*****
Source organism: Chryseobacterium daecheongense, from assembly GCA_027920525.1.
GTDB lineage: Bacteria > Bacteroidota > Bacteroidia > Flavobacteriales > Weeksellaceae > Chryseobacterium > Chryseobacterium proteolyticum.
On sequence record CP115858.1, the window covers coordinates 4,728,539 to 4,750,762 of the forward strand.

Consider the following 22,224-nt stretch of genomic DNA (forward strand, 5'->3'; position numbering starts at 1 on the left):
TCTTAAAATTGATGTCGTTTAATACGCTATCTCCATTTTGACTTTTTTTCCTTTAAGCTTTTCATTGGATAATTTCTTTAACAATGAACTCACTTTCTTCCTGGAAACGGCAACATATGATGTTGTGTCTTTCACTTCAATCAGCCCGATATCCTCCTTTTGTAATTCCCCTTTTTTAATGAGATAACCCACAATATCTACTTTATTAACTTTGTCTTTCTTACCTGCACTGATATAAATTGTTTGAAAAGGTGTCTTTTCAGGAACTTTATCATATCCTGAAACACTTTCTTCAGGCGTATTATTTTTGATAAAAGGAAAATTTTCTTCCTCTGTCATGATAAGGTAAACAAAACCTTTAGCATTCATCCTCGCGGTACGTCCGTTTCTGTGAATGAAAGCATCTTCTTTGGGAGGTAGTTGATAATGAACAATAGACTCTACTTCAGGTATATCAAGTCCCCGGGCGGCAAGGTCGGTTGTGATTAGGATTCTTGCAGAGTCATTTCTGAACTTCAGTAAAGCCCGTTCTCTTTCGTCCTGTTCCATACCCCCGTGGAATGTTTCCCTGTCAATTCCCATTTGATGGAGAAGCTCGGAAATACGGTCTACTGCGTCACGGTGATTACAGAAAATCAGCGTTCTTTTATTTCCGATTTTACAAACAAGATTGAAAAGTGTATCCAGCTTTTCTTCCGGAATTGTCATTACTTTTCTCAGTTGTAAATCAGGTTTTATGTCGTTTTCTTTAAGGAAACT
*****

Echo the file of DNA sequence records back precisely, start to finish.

Source organism: Chryseobacterium daecheongense, from assembly GCA_027920525.1.
GTDB lineage: Bacteria > Bacteroidota > Bacteroidia > Flavobacteriales > Weeksellaceae > Chryseobacterium > Chryseobacterium proteolyticum.
On sequence record CP115858.1, the window covers coordinates 4,728,539 to 4,750,762 of the forward strand.

Consider the following 22,224-nt stretch of genomic DNA (forward strand, 5'->3'; position numbering starts at 1 on the left):
TCTTAAAATTGATGTCGTTTAATACGCTATCTCCATTTTGACTTTTTTTCCTTTAAGCTTTTCATTGGATAATTTCTTTAACAATGAACTCACTTTCTTCCTGGAAACGGCAACATATGATGTTGTGTCTTTCACTTCAATCAGCCCGATATCCTCCTTTTGTAATTCCCCTTTTTTAATGAGATAACCCACAATATCTACTTTATTAACTTTGTCTTTCTTACCTGCACTGATATAAATTGTTTGAAAAGGTGTCTTTTCAGGAACTTTATCATATCCTGAAACACTTTCTTCAGGCGTATTATTTTTGATAAAAGGAAAATTTTCTTCCTCTGTCATGATAAGGTAAACAAAACCTTTAGCATTCATCCTCGCGGTACGTCCGTTTCTGTGAATGAAAGCATCTTCTTTGGGAGGTAGTTGATAATGAACAATAGACTCTACTTCAGGTATATCAAGTCCCCGGGCGGCAAGGTCGGTTGTGATTAGGATTCTTGCAGAGTCATTTCTGAACTTCAGTAAAGCCCGTTCTCTTTCGTCCTGTTCCATACCCCCGTGGAATGTTTCCCTGTCAATTCCCATTTGATGGAGAAGCTCGGAAATACGGTCTACTGCGTCACGGTGATTACAGAAAATCAGCGTTCTTTTATTTCCGATTTTACAAACAAGATTGAAAAGTGTATCCAGCTTTTCTTCCGGAATTGTCATTACTTTTCTCAGTTGTAAATCAGGTTTTATGTCGTTTTCTTTAAGGAAACT